Researchers at New Zealand’s University of Auckland have discovered that the vagus nerve, known for its role in ‘rest and digestion’, plays an important role in exercise, helping the heart pump blood, which carries oxygen to the whole body.
Currently, exercise science maintains that the ‘fight or flight’ (sympathetic) nervous system is active during exercise, helping the heart beat faster, and that ‘rest and digest’ ( parasympathetic) nervous system ‘ is reduced or inactive. However, associate professor of physiology at the University of Auckland Rohit Ramchandra points out that this current knowledge is based on indirect estimates and many assumptions that his new study shows to be wrong.
“Our study found that the activity of these ‘rest and digest’ vagal nerves actually increased during exercise. Our group used ‘tour de force’ electrical recording techniques to directly monitor vagal nerve activity during exercise in sheep and found that the activity of the vagal nerves that go to the heart increases during exercise,” said Ramchandra.
“For the heart to maintain a high level of pumping, more blood flow is needed during exercise to increase the additional work it does: our data show that the increased activity of vagal that’s all,” he added.
During exercise, the amount of blood pumped by the heart per minute increases four to five times. This causes the heart to beat faster and contract harder. The heart’s ability to pump blood is modulated by nerves traveling from the brain, which is called ‘autonomic’ because it works automatically and does not require conscious thought.
These nerves include the ‘fight or flight’ or sympathetic nerves and the ‘rest and digest’ vagal nerves, called parasympathetic nerves. The vagus nerve connects the brain to the heart and other internal organs, including the gut, and regulates the ‘rest and digest’ responses of the parasympathetic nervous system.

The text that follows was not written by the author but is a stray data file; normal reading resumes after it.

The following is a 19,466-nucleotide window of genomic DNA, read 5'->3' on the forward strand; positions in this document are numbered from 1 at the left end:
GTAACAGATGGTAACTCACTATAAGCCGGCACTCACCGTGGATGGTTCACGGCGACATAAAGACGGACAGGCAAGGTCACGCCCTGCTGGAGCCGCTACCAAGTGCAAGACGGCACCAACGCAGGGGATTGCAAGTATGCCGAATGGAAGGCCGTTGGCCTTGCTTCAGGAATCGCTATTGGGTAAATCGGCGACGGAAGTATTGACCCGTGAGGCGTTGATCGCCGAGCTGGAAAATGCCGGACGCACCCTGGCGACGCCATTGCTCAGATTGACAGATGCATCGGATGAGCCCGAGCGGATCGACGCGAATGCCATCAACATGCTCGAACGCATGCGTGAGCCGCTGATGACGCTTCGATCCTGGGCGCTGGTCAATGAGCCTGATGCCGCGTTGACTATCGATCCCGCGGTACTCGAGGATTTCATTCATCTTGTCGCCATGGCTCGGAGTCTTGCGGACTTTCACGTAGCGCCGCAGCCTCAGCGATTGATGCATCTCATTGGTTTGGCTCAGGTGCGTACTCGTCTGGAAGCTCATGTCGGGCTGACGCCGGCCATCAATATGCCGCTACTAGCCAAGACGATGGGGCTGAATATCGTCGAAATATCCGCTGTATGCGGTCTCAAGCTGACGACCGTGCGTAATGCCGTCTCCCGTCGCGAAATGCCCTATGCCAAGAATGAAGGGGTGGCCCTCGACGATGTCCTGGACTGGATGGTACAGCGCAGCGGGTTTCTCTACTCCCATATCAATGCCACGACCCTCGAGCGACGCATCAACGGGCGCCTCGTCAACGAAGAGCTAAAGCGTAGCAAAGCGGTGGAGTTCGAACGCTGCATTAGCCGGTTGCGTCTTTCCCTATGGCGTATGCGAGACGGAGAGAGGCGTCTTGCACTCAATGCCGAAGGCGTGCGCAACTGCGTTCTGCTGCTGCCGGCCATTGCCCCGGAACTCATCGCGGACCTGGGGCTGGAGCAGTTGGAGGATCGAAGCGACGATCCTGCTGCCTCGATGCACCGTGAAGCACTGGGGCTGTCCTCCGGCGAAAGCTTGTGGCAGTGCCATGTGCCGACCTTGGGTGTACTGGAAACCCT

New research has found that the parasympathetic and sympathetic nervous systems work together during exercise to help the heart pump harder and faster. The researchers also examined the role of mediators released by the cardiac vagal nerve.
“The cardiac vagus nerve releases many mediators, and previous research has focused on one neurotransmitter, acetylcholine, which has no effect on our ability to exercise,” said Ramchandra.
“Our study focused on a different mediator, vasoactive intestinal peptide (VIP), and showed that the vagus nerve releases this peptide during exercise, which helps the coronary vessels to dilate allowing more blood that pumps the heart. “, Add.
The test was conducted on sheep, due to their similarity to humans in many important aspects, including cardiac anatomy and physiology. They are also well established as an animal model to help find ways to combat heart disease that translate to humans. These basic findings may have applications in diseases, including heart failure, in which people cannot tolerate exercise.
“This inability to perform simple, strenuous tasks means that the quality of life is severely compromised in these patients. One possible reason for reduced exercise tolerance is that the diseased heart does not receive enough blood.
The follow-up study will try to see if this important function of the cardiac vagal nerves can be used to improve exercise tolerance in heart failure. There is a lot of interest in trying to “hack” or improve vagal tone as a way to reduce anxiety; Investigating this is outside the scope of the present study.
Ramchandra points out that the vagus nerve mediates the slowing of the heart rate and if there is high vagal activity, then the heart rate should slow down. “I’m not sure if it’s the same as relaxation, but we can say that regular exercise improves vagal activity and has beneficial effects,” concluded the researcher who published his study in ‘Circulation’.